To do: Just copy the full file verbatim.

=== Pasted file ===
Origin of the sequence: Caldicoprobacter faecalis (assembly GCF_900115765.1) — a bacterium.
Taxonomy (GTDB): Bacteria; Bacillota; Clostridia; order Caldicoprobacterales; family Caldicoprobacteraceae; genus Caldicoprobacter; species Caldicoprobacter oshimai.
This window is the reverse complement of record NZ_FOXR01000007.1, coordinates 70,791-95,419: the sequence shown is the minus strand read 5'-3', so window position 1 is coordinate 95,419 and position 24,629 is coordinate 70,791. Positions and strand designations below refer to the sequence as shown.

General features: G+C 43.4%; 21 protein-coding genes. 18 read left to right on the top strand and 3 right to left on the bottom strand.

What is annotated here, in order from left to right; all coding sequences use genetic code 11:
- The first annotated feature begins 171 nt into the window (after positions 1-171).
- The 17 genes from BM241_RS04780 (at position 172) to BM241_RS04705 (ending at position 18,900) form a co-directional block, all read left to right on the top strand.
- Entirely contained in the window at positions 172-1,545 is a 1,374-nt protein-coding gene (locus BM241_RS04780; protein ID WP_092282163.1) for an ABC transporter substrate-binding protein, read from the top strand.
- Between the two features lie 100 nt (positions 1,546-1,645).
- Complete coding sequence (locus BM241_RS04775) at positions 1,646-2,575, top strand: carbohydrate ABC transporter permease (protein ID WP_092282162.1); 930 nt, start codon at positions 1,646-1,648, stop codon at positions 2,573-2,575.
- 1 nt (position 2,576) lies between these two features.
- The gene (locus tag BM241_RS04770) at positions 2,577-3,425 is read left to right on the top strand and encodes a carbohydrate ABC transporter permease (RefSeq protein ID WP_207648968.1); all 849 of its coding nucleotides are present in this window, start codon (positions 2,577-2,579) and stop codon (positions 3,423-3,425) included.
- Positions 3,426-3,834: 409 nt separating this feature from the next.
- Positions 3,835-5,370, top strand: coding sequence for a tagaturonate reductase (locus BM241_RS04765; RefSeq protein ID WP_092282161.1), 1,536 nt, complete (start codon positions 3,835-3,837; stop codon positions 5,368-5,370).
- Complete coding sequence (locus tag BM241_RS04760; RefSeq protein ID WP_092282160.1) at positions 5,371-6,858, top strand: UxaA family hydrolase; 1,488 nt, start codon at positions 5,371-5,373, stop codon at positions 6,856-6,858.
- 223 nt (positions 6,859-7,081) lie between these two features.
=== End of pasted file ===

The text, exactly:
Origin of the sequence: Caldicoprobacter faecalis (assembly GCF_900115765.1) — a bacterium.
Taxonomy (GTDB): Bacteria; Bacillota; Clostridia; order Caldicoprobacterales; family Caldicoprobacteraceae; genus Caldicoprobacter; species Caldicoprobacter oshimai.
This window is the reverse complement of record NZ_FOXR01000007.1, coordinates 70,791-95,419: the sequence shown is the minus strand read 5'-3', so window position 1 is coordinate 95,419 and position 24,629 is coordinate 70,791. Positions and strand designations below refer to the sequence as shown.

General features: G+C 43.4%; 21 protein-coding genes. 18 read left to right on the top strand and 3 right to left on the bottom strand.

What is annotated here, in order from left to right; all coding sequences use genetic code 11:
- The first annotated feature begins 171 nt into the window (after positions 1-171).
- The 17 genes from BM241_RS04780 (at position 172) to BM241_RS04705 (ending at position 18,900) form a co-directional block, all read left to right on the top strand.
- Entirely contained in the window at positions 172-1,545 is a 1,374-nt protein-coding gene (locus BM241_RS04780; protein ID WP_092282163.1) for an ABC transporter substrate-binding protein, read from the top strand.
- Between the two features lie 100 nt (positions 1,546-1,645).
- Complete coding sequence (locus BM241_RS04775) at positions 1,646-2,575, top strand: carbohydrate ABC transporter permease (protein ID WP_092282162.1); 930 nt, start codon at positions 1,646-1,648, stop codon at positions 2,573-2,575.
- 1 nt (position 2,576) lies between these two features.
- The gene (locus tag BM241_RS04770) at positions 2,577-3,425 is read left to right on the top strand and encodes a carbohydrate ABC transporter permease (RefSeq protein ID WP_207648968.1); all 849 of its coding nucleotides are present in this window, start codon (positions 2,577-2,579) and stop codon (positions 3,423-3,425) included.
- Positions 3,426-3,834: 409 nt separating this feature from the next.
- Positions 3,835-5,370, top strand: coding sequence for a tagaturonate reductase (locus BM241_RS04765; RefSeq protein ID WP_092282161.1), 1,536 nt, complete (start codon positions 3,835-3,837; stop codon positions 5,368-5,370).
- Complete coding sequence (locus tag BM241_RS04760; RefSeq protein ID WP_092282160.1) at positions 5,371-6,858, top strand: UxaA family hydrolase; 1,488 nt, start codon at positions 5,371-5,373, stop codon at positions 6,856-6,858.
- 223 nt (positions 6,859-7,081) lie between these two features.